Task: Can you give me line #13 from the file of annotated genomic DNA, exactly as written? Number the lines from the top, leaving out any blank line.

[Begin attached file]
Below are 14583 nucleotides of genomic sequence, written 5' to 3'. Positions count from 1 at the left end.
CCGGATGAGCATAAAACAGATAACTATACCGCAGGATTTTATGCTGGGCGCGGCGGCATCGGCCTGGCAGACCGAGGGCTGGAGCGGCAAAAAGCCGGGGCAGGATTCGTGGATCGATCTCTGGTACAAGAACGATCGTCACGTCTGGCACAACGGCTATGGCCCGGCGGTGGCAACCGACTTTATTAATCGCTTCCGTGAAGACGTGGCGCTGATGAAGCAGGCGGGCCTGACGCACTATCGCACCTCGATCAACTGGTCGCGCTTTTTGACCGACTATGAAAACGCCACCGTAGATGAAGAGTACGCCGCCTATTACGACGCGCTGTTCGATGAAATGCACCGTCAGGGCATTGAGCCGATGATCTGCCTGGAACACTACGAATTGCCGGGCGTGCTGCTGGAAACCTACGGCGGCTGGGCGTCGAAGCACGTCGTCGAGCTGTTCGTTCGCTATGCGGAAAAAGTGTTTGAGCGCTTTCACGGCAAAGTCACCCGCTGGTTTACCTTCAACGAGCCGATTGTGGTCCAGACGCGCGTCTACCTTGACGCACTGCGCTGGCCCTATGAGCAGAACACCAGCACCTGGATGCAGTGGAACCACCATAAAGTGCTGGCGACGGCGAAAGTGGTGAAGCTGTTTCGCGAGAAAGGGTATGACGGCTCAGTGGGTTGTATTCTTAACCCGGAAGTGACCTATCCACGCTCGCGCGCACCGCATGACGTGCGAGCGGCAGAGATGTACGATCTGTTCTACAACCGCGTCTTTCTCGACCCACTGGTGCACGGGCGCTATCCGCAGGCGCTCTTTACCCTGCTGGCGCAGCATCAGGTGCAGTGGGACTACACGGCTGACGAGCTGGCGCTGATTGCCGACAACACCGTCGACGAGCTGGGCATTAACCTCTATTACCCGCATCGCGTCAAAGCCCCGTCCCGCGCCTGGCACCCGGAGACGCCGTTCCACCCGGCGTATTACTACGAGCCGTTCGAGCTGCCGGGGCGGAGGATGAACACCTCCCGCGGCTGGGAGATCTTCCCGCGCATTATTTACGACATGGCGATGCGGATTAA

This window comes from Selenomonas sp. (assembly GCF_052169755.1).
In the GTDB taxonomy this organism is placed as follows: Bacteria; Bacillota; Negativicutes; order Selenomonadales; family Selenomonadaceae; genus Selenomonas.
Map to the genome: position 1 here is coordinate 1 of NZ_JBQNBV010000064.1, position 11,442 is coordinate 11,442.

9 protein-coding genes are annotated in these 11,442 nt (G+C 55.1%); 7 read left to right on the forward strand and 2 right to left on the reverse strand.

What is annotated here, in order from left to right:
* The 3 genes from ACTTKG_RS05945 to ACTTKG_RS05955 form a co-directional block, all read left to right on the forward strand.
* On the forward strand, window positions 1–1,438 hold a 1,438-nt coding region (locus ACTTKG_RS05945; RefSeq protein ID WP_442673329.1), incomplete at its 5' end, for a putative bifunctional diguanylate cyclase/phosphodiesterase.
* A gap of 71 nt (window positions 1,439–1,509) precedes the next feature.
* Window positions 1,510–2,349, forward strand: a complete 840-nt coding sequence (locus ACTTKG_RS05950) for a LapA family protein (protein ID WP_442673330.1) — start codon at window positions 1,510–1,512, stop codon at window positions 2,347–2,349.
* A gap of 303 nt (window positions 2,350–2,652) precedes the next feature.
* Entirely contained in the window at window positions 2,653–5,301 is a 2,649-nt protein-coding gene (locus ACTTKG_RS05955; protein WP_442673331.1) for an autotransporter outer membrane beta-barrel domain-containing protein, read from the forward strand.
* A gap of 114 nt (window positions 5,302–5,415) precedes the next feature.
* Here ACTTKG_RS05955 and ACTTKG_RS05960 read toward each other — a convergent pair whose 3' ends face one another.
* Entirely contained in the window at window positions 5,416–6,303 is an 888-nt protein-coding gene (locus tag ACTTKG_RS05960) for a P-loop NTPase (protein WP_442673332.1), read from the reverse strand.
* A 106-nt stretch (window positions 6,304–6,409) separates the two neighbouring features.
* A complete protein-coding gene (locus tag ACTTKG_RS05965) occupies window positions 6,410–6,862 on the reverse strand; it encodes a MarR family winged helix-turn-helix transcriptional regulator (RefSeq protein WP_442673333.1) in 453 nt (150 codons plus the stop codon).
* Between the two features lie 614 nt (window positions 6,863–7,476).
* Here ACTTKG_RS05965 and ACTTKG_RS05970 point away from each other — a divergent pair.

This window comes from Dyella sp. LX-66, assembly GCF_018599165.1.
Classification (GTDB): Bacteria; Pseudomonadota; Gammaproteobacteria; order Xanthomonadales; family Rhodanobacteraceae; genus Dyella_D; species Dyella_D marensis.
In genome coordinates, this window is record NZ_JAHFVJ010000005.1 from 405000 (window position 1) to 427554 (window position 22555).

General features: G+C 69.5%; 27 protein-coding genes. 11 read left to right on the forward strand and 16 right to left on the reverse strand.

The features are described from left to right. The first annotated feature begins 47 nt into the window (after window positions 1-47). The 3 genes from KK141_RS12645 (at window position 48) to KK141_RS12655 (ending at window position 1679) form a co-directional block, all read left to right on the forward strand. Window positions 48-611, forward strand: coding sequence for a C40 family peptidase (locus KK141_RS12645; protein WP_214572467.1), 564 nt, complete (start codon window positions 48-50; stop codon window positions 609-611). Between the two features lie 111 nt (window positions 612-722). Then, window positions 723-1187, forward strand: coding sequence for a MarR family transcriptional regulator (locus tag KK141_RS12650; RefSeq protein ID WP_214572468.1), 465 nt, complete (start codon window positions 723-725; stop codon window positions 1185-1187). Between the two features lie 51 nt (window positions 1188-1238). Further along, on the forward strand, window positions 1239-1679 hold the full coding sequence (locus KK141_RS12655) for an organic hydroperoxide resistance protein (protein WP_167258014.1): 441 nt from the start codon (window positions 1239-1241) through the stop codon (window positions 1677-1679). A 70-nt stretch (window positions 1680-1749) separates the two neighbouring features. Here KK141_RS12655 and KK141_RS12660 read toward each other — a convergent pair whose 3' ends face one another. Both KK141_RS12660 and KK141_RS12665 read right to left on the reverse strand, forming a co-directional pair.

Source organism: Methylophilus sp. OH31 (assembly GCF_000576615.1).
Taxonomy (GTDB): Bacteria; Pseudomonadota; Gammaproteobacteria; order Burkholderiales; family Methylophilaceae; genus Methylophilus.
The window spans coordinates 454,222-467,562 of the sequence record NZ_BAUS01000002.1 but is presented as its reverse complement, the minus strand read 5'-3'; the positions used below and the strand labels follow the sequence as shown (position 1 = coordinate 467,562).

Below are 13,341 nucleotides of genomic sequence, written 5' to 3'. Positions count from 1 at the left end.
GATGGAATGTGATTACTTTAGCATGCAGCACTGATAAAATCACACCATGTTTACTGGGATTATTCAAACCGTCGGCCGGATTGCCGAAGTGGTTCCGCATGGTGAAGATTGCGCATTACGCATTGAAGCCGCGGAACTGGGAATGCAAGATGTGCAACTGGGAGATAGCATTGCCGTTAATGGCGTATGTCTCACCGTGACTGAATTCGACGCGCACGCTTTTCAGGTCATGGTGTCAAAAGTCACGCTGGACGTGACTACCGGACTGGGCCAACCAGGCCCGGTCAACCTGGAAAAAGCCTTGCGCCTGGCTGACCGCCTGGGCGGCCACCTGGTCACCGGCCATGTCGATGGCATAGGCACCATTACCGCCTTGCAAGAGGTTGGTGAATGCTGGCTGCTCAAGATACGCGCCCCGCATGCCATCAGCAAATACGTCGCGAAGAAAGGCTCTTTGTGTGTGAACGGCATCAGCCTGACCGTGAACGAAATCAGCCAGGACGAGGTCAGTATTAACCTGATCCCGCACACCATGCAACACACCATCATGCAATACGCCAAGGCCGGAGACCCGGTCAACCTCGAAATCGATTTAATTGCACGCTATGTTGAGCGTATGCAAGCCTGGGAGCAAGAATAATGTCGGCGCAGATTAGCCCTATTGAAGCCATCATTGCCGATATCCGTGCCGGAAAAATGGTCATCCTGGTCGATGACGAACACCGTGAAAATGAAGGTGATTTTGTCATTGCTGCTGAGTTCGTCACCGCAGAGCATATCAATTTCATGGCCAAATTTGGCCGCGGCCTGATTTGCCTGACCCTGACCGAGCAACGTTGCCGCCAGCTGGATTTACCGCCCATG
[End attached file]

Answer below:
* Entirely contained in the window at window positions 2,653–5,301 is a 2,649-nt protein-coding gene (locus ACTTKG_RS05955; protein WP_442673331.1) for an autotransporter outer membrane beta-barrel domain-containing protein, read from the forward strand.